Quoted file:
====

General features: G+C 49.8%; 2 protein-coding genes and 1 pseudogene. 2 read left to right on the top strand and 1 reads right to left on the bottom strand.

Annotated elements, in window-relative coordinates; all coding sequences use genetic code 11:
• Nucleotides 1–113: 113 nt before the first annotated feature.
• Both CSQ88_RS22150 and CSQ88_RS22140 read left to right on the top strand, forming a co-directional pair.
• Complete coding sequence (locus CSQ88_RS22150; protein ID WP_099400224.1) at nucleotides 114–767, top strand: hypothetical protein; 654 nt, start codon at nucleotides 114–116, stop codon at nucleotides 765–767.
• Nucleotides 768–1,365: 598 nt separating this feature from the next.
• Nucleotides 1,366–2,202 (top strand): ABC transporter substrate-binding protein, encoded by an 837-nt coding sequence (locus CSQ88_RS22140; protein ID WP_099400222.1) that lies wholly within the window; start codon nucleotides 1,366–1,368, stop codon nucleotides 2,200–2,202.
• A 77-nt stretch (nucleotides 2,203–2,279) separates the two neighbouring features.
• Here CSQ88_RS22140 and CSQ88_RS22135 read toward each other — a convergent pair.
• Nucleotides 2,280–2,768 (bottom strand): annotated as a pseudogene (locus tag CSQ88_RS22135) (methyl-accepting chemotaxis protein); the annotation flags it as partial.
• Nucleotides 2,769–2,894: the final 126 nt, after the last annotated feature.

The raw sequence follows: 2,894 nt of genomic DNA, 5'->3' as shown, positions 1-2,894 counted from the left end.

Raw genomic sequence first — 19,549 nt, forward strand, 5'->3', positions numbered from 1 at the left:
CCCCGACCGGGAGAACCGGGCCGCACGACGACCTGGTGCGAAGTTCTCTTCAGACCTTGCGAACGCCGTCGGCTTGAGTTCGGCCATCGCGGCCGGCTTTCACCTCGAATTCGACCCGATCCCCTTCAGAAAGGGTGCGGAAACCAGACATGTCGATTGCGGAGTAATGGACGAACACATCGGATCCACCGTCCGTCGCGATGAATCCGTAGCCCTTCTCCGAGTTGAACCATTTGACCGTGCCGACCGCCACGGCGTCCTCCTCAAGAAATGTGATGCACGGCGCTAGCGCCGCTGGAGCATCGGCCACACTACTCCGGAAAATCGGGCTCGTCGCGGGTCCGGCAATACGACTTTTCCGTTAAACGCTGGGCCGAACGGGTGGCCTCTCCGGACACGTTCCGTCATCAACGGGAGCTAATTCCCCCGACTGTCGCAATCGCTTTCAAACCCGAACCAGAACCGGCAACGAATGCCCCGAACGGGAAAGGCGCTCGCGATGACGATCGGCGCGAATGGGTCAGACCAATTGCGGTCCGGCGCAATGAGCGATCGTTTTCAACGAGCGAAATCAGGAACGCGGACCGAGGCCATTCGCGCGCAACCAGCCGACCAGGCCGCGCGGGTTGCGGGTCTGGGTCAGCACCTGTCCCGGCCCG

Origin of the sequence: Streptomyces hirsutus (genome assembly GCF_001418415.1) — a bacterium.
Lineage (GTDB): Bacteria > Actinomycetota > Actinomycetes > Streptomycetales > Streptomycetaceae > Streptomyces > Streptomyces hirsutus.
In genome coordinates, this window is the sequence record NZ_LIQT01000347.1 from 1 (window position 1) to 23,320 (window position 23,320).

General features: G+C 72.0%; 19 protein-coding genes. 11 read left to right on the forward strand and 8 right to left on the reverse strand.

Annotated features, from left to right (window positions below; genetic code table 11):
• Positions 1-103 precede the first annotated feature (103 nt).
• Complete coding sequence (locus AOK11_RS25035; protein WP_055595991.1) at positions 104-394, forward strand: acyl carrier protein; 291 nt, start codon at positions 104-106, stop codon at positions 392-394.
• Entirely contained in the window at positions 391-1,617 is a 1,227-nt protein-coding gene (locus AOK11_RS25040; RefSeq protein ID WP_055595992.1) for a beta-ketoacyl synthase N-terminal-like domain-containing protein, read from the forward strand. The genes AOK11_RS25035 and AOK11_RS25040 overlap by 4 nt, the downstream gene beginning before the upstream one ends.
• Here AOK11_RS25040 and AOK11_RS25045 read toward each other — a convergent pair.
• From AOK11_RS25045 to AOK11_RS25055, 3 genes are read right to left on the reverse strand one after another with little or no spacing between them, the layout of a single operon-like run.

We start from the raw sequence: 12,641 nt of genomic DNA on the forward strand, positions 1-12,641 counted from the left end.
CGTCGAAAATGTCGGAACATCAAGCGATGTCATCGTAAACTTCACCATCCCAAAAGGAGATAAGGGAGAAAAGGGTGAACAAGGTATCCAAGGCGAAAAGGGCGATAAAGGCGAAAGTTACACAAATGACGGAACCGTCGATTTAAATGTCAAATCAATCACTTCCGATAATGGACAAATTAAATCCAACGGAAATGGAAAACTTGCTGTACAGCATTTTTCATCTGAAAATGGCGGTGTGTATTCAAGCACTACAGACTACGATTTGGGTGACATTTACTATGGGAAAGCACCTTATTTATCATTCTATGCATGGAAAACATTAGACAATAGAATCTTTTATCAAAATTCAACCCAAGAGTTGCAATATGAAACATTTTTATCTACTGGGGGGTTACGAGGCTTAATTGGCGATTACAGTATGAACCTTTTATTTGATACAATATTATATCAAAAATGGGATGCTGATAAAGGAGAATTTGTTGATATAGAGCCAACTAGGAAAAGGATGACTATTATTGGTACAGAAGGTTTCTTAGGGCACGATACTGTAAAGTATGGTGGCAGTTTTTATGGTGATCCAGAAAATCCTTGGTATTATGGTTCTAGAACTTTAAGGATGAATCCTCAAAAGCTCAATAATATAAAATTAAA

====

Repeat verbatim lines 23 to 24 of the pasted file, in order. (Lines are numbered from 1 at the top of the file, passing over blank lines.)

• Here AOK11_RS25040 and AOK11_RS25045 read toward each other — a convergent pair.
• From AOK11_RS25045 to AOK11_RS25055, 3 genes are read right to left on the reverse strand one after another with little or no spacing between them, the layout of a single operon-like run.